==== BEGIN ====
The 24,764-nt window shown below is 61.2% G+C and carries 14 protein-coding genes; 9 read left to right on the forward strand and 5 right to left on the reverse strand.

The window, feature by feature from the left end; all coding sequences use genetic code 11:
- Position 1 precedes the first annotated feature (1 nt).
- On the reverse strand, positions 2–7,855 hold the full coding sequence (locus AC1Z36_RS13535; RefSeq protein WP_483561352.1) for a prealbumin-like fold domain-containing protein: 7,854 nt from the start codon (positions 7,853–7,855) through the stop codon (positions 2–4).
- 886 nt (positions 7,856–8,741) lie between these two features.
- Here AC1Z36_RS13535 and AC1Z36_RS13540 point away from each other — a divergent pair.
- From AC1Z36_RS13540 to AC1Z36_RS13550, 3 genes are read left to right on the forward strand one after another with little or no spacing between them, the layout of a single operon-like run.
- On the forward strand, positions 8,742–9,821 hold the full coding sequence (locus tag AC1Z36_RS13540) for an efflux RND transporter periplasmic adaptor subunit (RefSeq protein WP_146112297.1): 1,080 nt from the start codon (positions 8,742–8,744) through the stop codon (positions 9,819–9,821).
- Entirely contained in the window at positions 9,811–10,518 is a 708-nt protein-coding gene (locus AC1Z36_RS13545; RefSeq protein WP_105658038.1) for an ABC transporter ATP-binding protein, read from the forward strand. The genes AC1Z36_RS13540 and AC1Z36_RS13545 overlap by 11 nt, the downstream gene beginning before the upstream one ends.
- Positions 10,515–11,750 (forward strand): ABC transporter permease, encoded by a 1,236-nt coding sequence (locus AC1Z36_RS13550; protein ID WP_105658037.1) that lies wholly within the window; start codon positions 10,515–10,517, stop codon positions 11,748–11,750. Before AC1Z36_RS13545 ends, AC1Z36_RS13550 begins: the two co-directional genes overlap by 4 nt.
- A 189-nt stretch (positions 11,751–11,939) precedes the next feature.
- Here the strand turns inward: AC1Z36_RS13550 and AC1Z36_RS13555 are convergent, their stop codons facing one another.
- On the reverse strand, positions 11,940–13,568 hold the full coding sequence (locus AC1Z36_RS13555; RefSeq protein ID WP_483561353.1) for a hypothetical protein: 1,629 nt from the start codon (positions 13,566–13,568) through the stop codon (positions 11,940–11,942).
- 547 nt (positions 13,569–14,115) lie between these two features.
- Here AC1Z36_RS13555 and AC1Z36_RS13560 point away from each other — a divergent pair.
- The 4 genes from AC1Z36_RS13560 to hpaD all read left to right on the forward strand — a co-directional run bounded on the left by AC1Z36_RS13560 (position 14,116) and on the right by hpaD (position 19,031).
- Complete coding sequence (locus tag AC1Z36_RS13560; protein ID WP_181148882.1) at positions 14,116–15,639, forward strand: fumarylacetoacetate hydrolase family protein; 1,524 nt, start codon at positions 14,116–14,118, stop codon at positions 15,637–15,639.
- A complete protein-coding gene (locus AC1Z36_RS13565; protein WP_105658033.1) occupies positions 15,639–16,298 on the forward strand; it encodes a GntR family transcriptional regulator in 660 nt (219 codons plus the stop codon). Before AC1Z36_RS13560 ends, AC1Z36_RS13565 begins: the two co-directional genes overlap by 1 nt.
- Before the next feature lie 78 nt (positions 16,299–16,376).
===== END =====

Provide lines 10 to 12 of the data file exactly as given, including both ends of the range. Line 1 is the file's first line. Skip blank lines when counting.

- Positions 10,515–11,750 (forward strand): ABC transporter permease, encoded by a 1,236-nt coding sequence (locus AC1Z36_RS13550; protein ID WP_105658037.1) that lies wholly within the window; start codon positions 10,515–10,517, stop codon positions 11,748–11,750. Before AC1Z36_RS13545 ends, AC1Z36_RS13550 begins: the two co-directional genes overlap by 4 nt.
- A 189-nt stretch (positions 11,751–11,939) precedes the next feature.
- Here the strand turns inward: AC1Z36_RS13550 and AC1Z36_RS13555 are convergent, their stop codons facing one another.